"And I will give you pastors according to Mine heart, who shall feed you with knowledge and understanding." - Jeremiah 3:15
Rev. Nelson Jerome Pierce, Jr. is the senior pastor of Beloved Community Church, and is the Chief Power Building Strategist at The Wright Institute for Transformative Change where he helps movement leaders build power to bring about a more just and equitable world. Rev. Pierce is a graduate of Eden Theological Seminary where he earned his Masters of Divinity.
Rev. Pierce was born in Detroit, Michigan, the son of the late Revs. Nelson and Dorothy Pierce. Raised in Cincinnati, Ohio, he was called by God and licensed to preach by Southern Baptist Church at the tender age of 13. Rev. Pierce received a Bachelor of Arts degree in English Literature from Washington University in St. Louis.
While in St. Louis Rev. Pierce was ordained to the gospel ministry at the Washington Tabernacle Missionary Baptist Church under the pastorate of the Rev. Dr. Jesse T. Williams Jr. During his 14 years in St. Louis Rev. Pierce also served as the minister of Special Projects for Central Baptist Church and the pastor of Unity Fellowship Church in Alton IL.
Rev. Pierce has worked to strengthen the justice ministries of churches all around the country. As the lead trainer for the Black Church Institute, Rev. Pierce led workshops and national conventions to equip pastors and churches with the tools they need to address, in a holistic way, the issues of sex and sexuality. While in Ohio, Rev. Pierce has organized clergy from around the state to fight attacks on voting rights and on workers rights, and fought to keep Ohioans safe from Stand Your Ground legislation and police brutality. In the late Summer and Fall of 2014, Rev. Pierce played a critical role in organizing clergy and young people in the aftermath of the killing of Michael Brown in Ferguson, MO for which he is recognized in a video tribute in the Smithsonian National Museum of African American History & Culture in Washington DC. In the fall 2018, Rev. Pierce led an effort to organize the voting power of the Black Church, an effort that engaged over 50 churches and over 3,000 people.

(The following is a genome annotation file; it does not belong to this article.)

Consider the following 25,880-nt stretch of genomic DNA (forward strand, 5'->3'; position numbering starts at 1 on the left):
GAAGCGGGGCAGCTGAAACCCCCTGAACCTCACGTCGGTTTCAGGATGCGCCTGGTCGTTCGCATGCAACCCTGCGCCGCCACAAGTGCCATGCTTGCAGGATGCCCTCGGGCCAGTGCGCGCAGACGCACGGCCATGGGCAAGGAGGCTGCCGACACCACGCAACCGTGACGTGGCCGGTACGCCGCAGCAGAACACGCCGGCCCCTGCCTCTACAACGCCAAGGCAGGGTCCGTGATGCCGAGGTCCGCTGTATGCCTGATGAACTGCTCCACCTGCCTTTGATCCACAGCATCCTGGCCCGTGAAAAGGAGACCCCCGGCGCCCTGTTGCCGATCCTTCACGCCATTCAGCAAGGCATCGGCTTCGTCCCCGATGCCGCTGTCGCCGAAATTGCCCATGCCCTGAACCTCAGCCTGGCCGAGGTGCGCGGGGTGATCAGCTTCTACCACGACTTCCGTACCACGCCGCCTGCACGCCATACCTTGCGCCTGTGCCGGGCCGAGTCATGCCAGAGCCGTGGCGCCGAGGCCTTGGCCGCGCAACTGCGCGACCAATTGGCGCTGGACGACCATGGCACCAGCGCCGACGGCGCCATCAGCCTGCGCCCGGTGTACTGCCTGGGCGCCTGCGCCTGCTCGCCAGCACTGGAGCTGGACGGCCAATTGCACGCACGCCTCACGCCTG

In Exodus 4, Moses and Aaron let the people know that that God has heard the people’s cries about the oppression they are facing, and that God has called Moses and Aaron to do something about it. The Bible said when the people heard that God was concerned about them, and knew about their oppression, the people worshipped. Rev. Pierce believes that social justice work is an essential part of our evangelism. Once people believe that God cares about what they are going, and is working for their liberation, people will find their way to worship.
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